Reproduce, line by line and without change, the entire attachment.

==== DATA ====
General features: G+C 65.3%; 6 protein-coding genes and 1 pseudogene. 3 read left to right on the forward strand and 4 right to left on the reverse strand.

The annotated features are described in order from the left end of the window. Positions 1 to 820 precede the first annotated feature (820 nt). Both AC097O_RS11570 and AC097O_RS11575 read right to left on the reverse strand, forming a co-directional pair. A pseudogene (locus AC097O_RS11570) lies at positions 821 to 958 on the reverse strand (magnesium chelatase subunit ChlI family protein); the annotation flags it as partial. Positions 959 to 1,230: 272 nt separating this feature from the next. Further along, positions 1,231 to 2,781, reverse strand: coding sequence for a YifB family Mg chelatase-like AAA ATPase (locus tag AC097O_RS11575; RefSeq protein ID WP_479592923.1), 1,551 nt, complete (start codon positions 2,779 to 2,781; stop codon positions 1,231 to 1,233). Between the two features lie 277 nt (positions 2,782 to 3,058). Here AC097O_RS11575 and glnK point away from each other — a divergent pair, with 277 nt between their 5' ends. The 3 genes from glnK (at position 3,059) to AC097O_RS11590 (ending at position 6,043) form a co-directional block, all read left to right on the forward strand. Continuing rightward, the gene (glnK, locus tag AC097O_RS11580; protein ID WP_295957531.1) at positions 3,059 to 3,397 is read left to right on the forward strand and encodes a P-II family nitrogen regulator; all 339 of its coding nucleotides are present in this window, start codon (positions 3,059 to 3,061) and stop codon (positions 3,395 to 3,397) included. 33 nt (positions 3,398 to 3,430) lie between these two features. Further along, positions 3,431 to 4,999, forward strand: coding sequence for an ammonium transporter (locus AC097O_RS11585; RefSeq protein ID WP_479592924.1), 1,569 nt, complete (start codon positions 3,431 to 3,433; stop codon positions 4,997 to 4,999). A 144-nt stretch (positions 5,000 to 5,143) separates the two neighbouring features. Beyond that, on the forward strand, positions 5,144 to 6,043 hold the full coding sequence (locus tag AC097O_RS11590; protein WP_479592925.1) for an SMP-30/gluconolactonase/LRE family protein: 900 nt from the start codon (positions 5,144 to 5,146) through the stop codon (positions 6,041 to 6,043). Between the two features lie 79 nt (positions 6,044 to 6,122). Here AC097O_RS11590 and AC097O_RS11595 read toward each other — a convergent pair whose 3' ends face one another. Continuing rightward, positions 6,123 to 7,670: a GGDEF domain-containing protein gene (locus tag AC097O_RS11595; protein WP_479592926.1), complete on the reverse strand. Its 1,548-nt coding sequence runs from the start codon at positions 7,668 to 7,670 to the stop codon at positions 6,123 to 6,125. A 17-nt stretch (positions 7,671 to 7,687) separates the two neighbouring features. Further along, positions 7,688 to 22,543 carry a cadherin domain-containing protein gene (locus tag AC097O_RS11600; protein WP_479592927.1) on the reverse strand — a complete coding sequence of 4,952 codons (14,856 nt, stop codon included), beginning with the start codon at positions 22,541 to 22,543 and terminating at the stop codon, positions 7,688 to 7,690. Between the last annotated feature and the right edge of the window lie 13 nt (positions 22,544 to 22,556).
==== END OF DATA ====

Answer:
General features: G+C 65.3%; 6 protein-coding genes and 1 pseudogene. 3 read left to right on the forward strand and 4 right to left on the reverse strand.

The annotated features are described in order from the left end of the window. Positions 1 to 820 precede the first annotated feature (820 nt). Both AC097O_RS11570 and AC097O_RS11575 read right to left on the reverse strand, forming a co-directional pair. A pseudogene (locus AC097O_RS11570) lies at positions 821 to 958 on the reverse strand (magnesium chelatase subunit ChlI family protein); the annotation flags it as partial. Positions 959 to 1,230: 272 nt separating this feature from the next. Further along, positions 1,231 to 2,781, reverse strand: coding sequence for a YifB family Mg chelatase-like AAA ATPase (locus tag AC097O_RS11575; RefSeq protein ID WP_479592923.1), 1,551 nt, complete (start codon positions 2,779 to 2,781; stop codon positions 1,231 to 1,233). Between the two features lie 277 nt (positions 2,782 to 3,058). Here AC097O_RS11575 and glnK point away from each other — a divergent pair, with 277 nt between their 5' ends. The 3 genes from glnK (at position 3,059) to AC097O_RS11590 (ending at position 6,043) form a co-directional block, all read left to right on the forward strand. Continuing rightward, the gene (glnK, locus tag AC097O_RS11580; protein ID WP_295957531.1) at positions 3,059 to 3,397 is read left to right on the forward strand and encodes a P-II family nitrogen regulator; all 339 of its coding nucleotides are present in this window, start codon (positions 3,059 to 3,061) and stop codon (positions 3,395 to 3,397) included. 33 nt (positions 3,398 to 3,430) lie between these two features. Further along, positions 3,431 to 4,999, forward strand: coding sequence for an ammonium transporter (locus AC097O_RS11585; RefSeq protein ID WP_479592924.1), 1,569 nt, complete (start codon positions 3,431 to 3,433; stop codon positions 4,997 to 4,999). A 144-nt stretch (positions 5,000 to 5,143) separates the two neighbouring features. Beyond that, on the forward strand, positions 5,144 to 6,043 hold the full coding sequence (locus tag AC097O_RS11590; protein WP_479592925.1) for an SMP-30/gluconolactonase/LRE family protein: 900 nt from the start codon (positions 5,144 to 5,146) through the stop codon (positions 6,041 to 6,043). Between the two features lie 79 nt (positions 6,044 to 6,122). Here AC097O_RS11590 and AC097O_RS11595 read toward each other — a convergent pair whose 3' ends face one another. Continuing rightward, positions 6,123 to 7,670: a GGDEF domain-containing protein gene (locus tag AC097O_RS11595; protein WP_479592926.1), complete on the reverse strand. Its 1,548-nt coding sequence runs from the start codon at positions 7,668 to 7,670 to the stop codon at positions 6,123 to 6,125. A 17-nt stretch (positions 7,671 to 7,687) separates the two neighbouring features. Further along, positions 7,688 to 22,543 carry a cadherin domain-containing protein gene (locus tag AC097O_RS11600; protein WP_479592927.1) on the reverse strand — a complete coding sequence of 4,952 codons (14,856 nt, stop codon included), beginning with the start codon at positions 22,541 to 22,543 and terminating at the stop codon, positions 7,688 to 7,690. Between the last annotated feature and the right edge of the window lie 13 nt (positions 22,544 to 22,556).